Concerns about data privacy and the handling of sensitive information prompted a 2011 review of Internet publishing and social media initiatives throughout the United Nations (U.N.) Secretariat that discovered weaknesses in risk management, control, and governance processes. The audit findings by the U.N.'s Office of Internal Oversight Services called for developing procedures for Internet and social media service agreements, addressing privacy risks, and developing guidelines for using copyrighted content.
The U.N. and other organizations are fast learning that social media tools can strengthen relationships with customers, enhance brand awareness, and increase revenue — but these benefits come with risks, including brand and reputational damage, regulatory and compliance violations, data leakage, viruses and malware, and loss of employee productivity. Proactively auditing social media can help organizations identify these risks and implement controls to mitigate them. However, the explosive growth of social media can be daunting to internal auditors tasked with such an audit.
The good news is that conducting a social media audit is conceptually the same as any other review. Recognizing the risk social media poses to an organization is the first step.
Internal Audit's Role
Social media has ignited a shift from unidirectional to bidirectional communication in the business world; gone are the days when an organization has absolute control over its reputation and perception among customers. In response to potential risks, many chief audit executives (CAEs) have helped their organizations implement social media policies and guidelines that mirror corporate culture, but others are grappling with what internal audit's role should be. In a February 2012 IIA Audit Executive Center survey of CAEs, only 29 percent say their organization has a formal social media strategy.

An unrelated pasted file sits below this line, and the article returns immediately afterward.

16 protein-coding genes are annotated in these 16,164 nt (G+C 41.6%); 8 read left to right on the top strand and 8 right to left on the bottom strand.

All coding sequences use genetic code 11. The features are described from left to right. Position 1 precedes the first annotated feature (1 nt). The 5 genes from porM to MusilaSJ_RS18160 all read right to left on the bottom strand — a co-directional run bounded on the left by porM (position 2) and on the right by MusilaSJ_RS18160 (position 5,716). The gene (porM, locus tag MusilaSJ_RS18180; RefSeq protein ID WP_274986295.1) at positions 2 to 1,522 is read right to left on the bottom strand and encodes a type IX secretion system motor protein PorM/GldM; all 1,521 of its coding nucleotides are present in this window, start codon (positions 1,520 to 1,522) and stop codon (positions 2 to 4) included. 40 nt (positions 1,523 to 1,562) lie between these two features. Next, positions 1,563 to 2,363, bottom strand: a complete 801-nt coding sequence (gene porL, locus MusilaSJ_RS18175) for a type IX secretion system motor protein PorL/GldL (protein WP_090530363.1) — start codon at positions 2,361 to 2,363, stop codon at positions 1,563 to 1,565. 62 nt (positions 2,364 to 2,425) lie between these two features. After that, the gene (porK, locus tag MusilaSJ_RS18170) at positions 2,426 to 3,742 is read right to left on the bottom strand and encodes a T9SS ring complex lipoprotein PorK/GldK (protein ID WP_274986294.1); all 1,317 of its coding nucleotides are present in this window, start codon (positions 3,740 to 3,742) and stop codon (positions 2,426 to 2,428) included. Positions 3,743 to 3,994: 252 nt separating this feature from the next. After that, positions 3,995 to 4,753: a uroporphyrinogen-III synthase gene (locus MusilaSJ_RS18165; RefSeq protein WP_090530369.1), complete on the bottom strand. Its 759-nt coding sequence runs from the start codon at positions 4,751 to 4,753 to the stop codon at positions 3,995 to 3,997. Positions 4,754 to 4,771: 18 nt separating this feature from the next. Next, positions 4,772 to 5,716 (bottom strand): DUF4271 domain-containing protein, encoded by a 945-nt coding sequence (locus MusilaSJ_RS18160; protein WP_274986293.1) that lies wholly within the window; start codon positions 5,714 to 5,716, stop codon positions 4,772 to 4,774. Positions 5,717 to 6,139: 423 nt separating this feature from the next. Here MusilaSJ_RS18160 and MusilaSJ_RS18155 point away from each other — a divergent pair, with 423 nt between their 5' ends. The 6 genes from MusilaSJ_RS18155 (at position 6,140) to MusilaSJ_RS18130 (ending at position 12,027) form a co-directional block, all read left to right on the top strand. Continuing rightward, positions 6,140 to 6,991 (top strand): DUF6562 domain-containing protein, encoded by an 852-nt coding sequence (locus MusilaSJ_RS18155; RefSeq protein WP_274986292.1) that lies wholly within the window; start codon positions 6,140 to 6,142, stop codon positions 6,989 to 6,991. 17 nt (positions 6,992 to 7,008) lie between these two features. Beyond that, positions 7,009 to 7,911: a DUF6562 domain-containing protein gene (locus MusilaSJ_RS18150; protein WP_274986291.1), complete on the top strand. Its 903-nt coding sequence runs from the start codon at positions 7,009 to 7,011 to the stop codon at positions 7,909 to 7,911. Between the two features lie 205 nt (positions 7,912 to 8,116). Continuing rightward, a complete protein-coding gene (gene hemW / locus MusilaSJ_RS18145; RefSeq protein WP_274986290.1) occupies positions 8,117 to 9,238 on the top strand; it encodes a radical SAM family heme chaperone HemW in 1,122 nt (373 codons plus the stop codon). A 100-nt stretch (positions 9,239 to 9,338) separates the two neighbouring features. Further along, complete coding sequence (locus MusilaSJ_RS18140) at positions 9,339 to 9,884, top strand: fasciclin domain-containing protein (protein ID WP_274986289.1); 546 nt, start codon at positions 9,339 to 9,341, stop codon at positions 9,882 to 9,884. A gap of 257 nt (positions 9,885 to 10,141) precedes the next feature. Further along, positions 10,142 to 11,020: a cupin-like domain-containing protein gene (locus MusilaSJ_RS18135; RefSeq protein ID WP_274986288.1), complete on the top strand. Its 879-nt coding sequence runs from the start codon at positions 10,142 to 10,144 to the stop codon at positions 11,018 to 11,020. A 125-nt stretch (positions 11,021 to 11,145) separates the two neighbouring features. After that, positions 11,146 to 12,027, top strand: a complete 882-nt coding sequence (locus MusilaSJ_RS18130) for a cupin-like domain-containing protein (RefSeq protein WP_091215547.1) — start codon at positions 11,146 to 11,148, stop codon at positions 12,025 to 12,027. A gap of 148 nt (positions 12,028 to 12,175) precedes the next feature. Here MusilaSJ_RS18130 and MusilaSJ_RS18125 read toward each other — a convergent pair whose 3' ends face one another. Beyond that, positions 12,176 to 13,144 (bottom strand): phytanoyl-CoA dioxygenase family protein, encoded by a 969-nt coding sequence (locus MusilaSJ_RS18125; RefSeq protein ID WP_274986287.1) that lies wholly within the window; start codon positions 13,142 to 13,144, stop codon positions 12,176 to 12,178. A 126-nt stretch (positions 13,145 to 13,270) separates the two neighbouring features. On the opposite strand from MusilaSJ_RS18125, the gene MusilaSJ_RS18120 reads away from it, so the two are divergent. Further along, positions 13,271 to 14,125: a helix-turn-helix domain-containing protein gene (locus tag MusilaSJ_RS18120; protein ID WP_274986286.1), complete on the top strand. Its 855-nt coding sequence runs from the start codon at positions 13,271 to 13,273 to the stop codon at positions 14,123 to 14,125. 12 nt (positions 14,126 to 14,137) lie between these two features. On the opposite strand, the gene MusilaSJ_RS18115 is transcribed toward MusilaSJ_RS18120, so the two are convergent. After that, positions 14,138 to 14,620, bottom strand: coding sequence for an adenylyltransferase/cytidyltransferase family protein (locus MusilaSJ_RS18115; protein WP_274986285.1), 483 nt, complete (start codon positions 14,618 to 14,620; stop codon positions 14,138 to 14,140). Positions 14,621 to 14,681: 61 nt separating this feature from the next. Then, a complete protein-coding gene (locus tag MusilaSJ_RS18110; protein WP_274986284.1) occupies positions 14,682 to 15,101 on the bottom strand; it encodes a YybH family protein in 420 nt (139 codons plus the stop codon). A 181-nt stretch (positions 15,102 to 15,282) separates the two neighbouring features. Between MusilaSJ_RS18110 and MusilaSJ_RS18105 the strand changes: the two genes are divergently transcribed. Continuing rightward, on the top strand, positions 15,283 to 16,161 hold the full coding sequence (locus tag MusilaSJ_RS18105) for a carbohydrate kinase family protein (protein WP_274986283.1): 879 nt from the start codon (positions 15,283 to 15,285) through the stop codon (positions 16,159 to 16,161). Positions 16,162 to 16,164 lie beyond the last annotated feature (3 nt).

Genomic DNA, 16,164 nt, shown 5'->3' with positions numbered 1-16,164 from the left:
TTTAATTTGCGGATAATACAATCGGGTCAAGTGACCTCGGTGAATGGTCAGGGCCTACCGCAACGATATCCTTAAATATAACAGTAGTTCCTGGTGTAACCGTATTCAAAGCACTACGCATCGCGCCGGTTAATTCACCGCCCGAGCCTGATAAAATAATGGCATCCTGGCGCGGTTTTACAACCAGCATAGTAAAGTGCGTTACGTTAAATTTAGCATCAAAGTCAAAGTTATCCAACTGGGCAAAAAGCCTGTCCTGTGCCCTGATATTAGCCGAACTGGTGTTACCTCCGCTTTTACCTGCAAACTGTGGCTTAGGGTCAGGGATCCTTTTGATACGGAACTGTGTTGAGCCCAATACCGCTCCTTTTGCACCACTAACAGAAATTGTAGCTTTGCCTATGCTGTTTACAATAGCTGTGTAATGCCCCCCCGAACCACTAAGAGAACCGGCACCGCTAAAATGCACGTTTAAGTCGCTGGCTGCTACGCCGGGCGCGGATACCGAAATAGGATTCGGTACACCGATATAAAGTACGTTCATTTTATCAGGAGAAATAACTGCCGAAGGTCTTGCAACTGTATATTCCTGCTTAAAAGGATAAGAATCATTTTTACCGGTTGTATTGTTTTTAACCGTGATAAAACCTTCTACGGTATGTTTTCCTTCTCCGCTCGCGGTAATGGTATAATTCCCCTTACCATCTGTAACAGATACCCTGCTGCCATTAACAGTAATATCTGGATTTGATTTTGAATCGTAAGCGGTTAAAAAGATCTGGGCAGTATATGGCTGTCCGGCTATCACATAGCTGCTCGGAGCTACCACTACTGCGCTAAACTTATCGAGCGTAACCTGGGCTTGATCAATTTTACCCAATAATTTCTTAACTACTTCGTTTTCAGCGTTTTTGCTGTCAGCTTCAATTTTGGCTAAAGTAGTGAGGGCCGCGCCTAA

While there is no doubt that auditors can assess the comprehensiveness of the organization's social media strategy, it becomes more complicated when such a strategy doesn't exist. Mike Jacka, a senior audit manager with Farmers Insurance Group in Phoenix and co-author of Auditing Social Media: A Governance and Risk Guide (The IIA Research Foundation), says internal auditors can work with management to identify risks and gaps, determine which controls can be implemented to minimize risks, and offer guidance on social media strategies and policies. "As advisers, internal audit can partner with management to develop a strategy in such a way that it does not violate the International Standards for the Professional Practice of Internal Auditing," he says. "You can't even address lower issues until you've really got a strategy and governance process in place."
Another important consideration is the organization's objective for using social media. Although an organization may not have an official, documented goal, there may be an informal reason behind the social media initiative. Organizations may be able to create social media objectives by aligning them with business objectives.
As with any type of audit, conducting a risk assessment will build a strong foundation. Daniel Desko, a senior IT auditor at accounting, tax, and business advisory firm Schneider Downs in Pittsburgh, says the most important component of the audit is conducting a risk assessment with all social media stakeholders, which may include communications, human resources (HR), legal, marketing, sales, and IT. "You have to do a risk assessment first to see where the business areas think the risks are and to assess what can go wrong," he explains.